How To Use Vinegar For Growing Bigger Roses, Organically
Simple white vinegar from your kitchen can add a little kick of acidity to your soil. You can follow the recipe below,
- Add 1 to 2 teaspoons of white vinegar to 1 liter of water.
- Replace watering your rose plants with this solution once every 3 months OR
- Add a few teaspoons around your soil at the base of the rose plant every 15 days.
Are Banana Peels Good For Growing Roses?
While banana peel on its own won’t make a huge difference to the size of your roses, they will give your soil a big dose of potassium, which certainly helps grow bigger roses! However… they don’t actually contain as much potassium as you’d think – in fact the skins themselves don’t offer much more potassium than most other fruits and / or vegetables.
The best way to add banana peel to your soil is by adding it to your compost heap, which you can then use to create mulch or great compost to give richness to your soil.
How To Get Bigger Rose Blooms – Optimise Your Soil!
In order to get bigger rose blooms from your rose plant, you should strive to make your own potting mix instead of just digging a hole in the ground and repotting your rose with the soil.
To your preferred potting mix, add 1 tablespoon of steamed bone meal powder. I’m vegetarian though so I hate this idea and instead I would use mycorrhizal fungi (beneficial fungi).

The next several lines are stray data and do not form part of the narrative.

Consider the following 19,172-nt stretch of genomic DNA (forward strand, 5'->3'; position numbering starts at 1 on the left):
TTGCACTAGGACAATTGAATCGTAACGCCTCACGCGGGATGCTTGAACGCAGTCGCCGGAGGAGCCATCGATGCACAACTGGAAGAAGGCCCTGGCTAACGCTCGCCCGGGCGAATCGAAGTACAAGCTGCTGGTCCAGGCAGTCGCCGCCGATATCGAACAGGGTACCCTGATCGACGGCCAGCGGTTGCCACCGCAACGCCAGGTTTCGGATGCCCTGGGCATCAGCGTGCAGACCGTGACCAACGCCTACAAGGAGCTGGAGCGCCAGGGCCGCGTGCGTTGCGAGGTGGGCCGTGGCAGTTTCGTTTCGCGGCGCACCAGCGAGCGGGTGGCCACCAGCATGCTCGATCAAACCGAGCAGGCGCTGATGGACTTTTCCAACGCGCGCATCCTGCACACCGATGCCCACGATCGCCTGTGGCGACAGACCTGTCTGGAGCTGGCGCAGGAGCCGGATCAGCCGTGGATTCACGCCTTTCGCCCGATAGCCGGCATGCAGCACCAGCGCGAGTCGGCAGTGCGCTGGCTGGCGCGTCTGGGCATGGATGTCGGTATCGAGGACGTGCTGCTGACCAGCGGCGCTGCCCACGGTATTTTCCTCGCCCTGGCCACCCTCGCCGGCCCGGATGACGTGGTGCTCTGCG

How To Test Soil Water For Repotting Roses
A good thing to do before you plant your rose is to also test the planting position for waterlogging. Dig a hole and fill it with water.
Return after two days have passed – if you notice that the water didn’t infiltrate the ground, but rather is still pooled in the hole you digged, don’t plant your roses there!
The soil will have the same physical properties whether your rose is planted there or not, and poolings of water serve to tell you that if you do plant there, rot and mold might be on your list of problems in the long run.
If you are planting your rose in a container instead of in the garden, choose a wide and deep container. Make sure not to choose a container that is too deep, as the rose will focus more on the production of the root system, rather than the flowers.
Can Roses Get Stressed?
Just like human beings, the plants perform best when they are stress-free. Rose bushes, as pretty as they are, are not immune to stress. Keep your roses away from traffic, pollution and frequent movements of people and animals (this includes pets).